What’s the story on Couchbase Lite and Unity3D?

Some people might be wondering this as I (somewhat naively) dove into the task of taking on Unity3D as a freshman in my current company.  At that time, Unity3D was far behind the times with a .NET 3.5-ish runtime and support for C# 4 at best (making it over half a decade behind the times).  This became impossible to handle and so I was forced to put it on hold waiting for the promise of a more modern runtime that came around early 2016.  The first Unity3D release containing Mono 4.8 and support for the .NET 4.6 profile came and so how has the story changed?

First of all, I will put a disclaimer here that says me writing about this does not reflect on managerial decisions on what Couchbase will support, and that I am purely commenting from a technical standpoint.  That being said let’s see what happens when we just pluck off a certain build off of Nuget and throw it into the plugins folder (with the proper native dll alongside it).  So right now this is how the plugins folder looks (I’m doing this on macOS):

Screen Shot 2017-07-14 at 14.42.36

No dice…there are errors in Unity3D:

Screen Shot 2017-07-14 at 14.44.25

Hmmm what is going on here?  Well the problem is that Unity3D is running purely on the Mono implementation of .NET 4.6, and knows nothing about the .NET Standard ecosystem yet.  .NET Core split the majority of the frameworks that .NET Framework / Mono provided into Nuget packages, including some very low level stuff (like the System namespace).  This allows the platform to decide how it wants to handle everything with a lot of granularity.  Unfortunately, it also means that we fail to get this needed DLL.  Well, I like a good hack so let’s just grab a copy from Nuget and throw it into the project:

Screen Shot 2017-07-14 at 14.47.10.png

I find that a good way to “grab” these things is to open the Unity .sln project and add nuget references to it.  Unity will immediately rewrite the project so that the references get erased, but the packaged will remain as a neighbor folder to your Assets folder:

Screen Shot 2017-07-14 at 15.11.13

Celebration!  No more compilation errors, at least.  However, this is bound for failure because when installing Couchbase Lite, Nuget is supposed to take care of putting in the dependencies (like JSON .NET, Microsoft.Extensions.DependencyInjection, etc) so expect that this will fail at runtime and indeed it does with FileNotFoundException on various deps.  Sadly, after over a dozen dependencies put in from both the .NET Standard Library and other Nuget packages, Unity still fails at runtime with a quite unhelpful message:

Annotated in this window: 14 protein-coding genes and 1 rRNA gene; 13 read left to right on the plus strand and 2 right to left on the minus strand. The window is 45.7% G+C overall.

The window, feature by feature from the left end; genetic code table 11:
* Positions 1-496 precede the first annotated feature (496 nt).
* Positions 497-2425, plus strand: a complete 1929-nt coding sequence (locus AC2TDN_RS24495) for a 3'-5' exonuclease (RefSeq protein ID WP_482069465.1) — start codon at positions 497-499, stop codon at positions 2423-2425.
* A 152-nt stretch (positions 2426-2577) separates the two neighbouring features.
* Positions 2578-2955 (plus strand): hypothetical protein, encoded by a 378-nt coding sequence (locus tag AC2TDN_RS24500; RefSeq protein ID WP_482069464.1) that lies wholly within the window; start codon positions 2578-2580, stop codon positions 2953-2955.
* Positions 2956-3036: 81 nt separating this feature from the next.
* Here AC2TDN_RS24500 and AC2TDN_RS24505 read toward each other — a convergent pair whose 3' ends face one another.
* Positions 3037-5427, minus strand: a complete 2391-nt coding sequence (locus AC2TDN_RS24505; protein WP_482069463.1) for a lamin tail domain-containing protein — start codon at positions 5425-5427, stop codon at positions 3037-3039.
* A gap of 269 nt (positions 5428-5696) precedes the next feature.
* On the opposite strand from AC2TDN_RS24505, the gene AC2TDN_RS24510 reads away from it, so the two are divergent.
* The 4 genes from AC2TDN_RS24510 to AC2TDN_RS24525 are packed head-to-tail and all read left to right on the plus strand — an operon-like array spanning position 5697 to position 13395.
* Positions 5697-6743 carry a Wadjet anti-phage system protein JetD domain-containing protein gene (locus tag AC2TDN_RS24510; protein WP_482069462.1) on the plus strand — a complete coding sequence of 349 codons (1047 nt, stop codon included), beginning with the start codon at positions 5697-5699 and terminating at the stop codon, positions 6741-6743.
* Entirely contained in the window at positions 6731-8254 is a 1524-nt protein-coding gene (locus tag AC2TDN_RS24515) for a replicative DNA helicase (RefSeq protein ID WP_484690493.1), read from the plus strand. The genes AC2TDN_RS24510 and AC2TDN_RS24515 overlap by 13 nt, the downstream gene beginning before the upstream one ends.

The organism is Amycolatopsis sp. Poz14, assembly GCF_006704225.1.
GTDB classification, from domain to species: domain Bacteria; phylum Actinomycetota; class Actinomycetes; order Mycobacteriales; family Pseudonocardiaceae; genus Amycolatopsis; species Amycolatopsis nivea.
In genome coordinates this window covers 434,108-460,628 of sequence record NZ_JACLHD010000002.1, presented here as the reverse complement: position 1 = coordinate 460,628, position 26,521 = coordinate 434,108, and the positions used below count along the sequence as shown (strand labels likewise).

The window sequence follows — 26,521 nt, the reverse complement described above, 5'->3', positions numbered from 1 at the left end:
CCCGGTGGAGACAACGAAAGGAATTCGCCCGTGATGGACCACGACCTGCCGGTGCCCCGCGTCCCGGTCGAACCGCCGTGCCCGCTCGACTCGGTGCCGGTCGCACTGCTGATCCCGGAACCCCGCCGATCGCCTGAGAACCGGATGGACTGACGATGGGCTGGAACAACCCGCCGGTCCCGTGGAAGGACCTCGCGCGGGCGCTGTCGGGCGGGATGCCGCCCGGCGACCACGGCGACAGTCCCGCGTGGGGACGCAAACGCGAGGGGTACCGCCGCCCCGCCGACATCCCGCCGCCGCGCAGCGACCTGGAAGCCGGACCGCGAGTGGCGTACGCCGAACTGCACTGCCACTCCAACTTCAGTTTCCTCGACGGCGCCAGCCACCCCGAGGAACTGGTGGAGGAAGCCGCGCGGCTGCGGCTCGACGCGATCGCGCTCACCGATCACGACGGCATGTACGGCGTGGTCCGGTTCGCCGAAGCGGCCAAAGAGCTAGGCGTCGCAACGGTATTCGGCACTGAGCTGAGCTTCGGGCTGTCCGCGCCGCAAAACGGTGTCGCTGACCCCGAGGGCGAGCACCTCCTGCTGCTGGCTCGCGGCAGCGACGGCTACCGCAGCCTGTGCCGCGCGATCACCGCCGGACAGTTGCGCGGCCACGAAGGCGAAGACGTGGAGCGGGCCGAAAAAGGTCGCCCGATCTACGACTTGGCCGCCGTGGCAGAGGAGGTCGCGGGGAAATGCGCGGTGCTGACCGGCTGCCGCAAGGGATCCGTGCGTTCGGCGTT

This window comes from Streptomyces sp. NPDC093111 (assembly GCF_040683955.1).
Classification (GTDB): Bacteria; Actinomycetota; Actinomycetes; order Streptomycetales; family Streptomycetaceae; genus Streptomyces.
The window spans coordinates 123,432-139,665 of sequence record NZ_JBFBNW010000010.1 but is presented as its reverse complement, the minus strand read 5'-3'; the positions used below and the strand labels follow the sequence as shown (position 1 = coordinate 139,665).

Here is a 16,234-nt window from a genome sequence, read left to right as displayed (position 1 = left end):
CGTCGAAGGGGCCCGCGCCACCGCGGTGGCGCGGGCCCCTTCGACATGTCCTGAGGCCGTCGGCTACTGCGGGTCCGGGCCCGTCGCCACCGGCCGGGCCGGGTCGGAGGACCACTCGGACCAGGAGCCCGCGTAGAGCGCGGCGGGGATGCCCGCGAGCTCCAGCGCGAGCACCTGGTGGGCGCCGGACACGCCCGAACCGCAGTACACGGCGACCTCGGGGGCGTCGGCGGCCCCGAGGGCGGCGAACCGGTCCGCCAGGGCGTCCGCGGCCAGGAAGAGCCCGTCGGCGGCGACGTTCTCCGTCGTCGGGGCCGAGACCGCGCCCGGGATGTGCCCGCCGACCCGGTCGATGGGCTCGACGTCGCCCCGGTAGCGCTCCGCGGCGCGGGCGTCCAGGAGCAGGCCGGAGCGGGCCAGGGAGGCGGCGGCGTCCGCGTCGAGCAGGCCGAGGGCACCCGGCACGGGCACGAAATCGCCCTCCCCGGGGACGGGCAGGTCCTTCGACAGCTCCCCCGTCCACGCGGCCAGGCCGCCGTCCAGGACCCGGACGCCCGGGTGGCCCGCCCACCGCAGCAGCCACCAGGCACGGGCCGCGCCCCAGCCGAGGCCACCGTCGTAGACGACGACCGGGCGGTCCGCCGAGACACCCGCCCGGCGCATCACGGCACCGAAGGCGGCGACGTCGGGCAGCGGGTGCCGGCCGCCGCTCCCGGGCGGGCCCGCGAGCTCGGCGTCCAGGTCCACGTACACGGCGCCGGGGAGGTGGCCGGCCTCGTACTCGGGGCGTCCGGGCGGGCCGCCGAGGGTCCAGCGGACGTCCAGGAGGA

Screen Shot 2017-07-14 at 14.49.54.png

I assume this is because Couchbase.Lite is a .NET Standard 1.4 DLL, and that means that .NET 4.6 is not supported (only 4.6.1+).  Ok fine…let’s try something else.  If I manipulate the Couchbase.Lite.csproj I have from the Couchbase Lite .NET GitHub repo to use <TargetFrameworks>netstandard1.4;net46</TargetFrameworks> then Visual Studio will build two DLLs for me, one for .NET Standard and one for .NET 4.6.  Let’s start over with the .NET 4.6 version, plus System.Runtime.dll.

I wrote a simple program to test out Couchbase and it looks like this:

Database.Delete("foo"null);
var db = new Database("foo");
db.InBatch(() =>
{
    for (int i = 0; i < 50; i++)
    {
        var doc = new Document($"doc{i}");
        doc.Set("number1", i);
        db.Save(doc);
    }
});
 
using(var q = Query.Select(SelectResult.Expression(Expression.Property("number1")))
               .From(DataSource.Database(db))
               .Where(Expression.Property("number1").GreaterThanOrEqualTo(25))) {
    using(var results = q.Run()) {
        foreach(var row in results) {
            Debug.unityLogger.Log("Test", row.GetInt(0));
        }
    }
}